Accession Number PB2013-100145
Title Statutes of Limitation in Federal Criminal Cases: An Overview, October 1, 2012.
Publication Date Oct 2012
Media Count 38p
Personal Author C. Doyle
Abstract A statute of limitations dictates the time period within which a legal proceeding must begin. The purpose of a statute of limitations in a criminal case is to ensure the prompt prosecution of criminal charges and thereby spare the accused of the burden of having to defend against stale charges after memories may have faded or evidence is lost. There is no statute of limitations for federal crimes punishable by death, nor for certain federal crimes of terrorism, nor, since passage of the Adam Walsh Child Protection and Safety Act (2006) (P.L. 109-248), for certain federal sex offenses. Prosecution for most other federal crimes must begin within five years of the commitment of the offense. There are exceptions. Some types of crimes are subject to a longer period of limitation; some circumstances suspend or extend the otherwise applicable period of limitation.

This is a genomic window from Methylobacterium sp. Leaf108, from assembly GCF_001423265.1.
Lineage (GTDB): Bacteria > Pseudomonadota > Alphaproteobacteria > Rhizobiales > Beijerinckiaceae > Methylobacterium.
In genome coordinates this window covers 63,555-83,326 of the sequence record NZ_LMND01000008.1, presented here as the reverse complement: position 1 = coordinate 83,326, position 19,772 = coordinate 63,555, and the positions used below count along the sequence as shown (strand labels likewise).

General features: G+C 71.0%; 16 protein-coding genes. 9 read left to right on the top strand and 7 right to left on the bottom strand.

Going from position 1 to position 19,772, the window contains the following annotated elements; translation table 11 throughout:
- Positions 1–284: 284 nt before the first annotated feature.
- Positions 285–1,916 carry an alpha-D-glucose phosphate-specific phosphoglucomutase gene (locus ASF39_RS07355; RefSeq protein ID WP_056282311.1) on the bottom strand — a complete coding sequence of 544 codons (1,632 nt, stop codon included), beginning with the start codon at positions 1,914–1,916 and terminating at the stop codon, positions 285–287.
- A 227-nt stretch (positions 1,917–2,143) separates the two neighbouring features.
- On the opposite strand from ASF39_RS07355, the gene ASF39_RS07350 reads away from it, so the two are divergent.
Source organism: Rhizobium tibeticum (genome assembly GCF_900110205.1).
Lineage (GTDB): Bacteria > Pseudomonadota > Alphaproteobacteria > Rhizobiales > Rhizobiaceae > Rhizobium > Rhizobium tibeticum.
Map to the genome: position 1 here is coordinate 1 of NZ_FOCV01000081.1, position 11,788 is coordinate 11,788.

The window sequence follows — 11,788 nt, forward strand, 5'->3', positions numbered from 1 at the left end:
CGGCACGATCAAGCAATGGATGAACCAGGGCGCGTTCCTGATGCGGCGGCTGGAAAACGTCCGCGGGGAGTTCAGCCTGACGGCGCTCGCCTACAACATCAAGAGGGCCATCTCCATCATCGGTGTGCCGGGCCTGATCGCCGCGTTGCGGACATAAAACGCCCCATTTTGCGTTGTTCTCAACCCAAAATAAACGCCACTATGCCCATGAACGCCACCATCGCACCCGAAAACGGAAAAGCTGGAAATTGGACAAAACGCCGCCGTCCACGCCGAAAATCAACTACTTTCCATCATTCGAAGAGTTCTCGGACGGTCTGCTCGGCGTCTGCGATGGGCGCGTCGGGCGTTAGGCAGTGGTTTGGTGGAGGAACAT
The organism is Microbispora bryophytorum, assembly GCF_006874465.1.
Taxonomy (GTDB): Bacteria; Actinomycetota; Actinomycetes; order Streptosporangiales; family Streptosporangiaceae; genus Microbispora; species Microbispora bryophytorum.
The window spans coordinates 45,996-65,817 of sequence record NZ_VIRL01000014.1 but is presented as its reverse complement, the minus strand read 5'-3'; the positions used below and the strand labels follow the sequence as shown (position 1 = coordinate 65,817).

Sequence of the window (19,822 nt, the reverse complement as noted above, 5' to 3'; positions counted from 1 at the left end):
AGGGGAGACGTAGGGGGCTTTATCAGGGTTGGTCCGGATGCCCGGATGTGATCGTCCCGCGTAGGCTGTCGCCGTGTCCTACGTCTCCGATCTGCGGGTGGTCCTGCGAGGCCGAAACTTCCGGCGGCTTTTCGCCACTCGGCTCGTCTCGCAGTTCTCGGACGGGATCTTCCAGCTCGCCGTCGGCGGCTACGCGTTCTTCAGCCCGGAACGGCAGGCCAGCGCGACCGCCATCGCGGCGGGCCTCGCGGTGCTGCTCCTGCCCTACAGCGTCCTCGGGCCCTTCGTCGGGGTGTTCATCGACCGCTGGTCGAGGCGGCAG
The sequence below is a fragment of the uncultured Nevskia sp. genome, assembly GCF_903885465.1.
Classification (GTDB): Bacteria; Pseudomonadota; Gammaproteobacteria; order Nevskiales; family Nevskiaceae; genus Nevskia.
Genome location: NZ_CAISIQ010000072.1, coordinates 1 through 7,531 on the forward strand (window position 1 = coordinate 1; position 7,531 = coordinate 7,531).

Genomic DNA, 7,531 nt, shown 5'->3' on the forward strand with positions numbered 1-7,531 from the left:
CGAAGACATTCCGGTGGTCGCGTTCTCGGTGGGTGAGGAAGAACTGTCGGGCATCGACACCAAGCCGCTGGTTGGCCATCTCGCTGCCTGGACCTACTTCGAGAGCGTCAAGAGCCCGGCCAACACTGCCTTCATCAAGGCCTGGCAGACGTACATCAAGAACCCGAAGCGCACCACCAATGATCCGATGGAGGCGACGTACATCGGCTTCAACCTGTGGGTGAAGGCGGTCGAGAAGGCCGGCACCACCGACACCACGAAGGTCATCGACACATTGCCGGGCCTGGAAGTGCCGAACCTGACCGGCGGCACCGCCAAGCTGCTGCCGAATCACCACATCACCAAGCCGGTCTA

Keywords Criminal cases
Criminal charges
Evidence
Federal criminal cases
Federal government
Law enforcement
Legal proceedings
Offenses
Prosecution
Statutes
Statutes of limitation


 
Source Agency Congressional Research Service
NTIS Subject Category 92D - Education, Law, & Humanities
91C - Fire Services, Law Enforcement, & Criminal Justice
43 - Problem Solving Information for State & Local Governments
70F - Public Administration & Government
Corporate Author Congressional Research Service, Washington, DC.
Document Type Technical report
Title Note Rept. to Congress.
NTIS Issue Number 1303
Contract Number N/A

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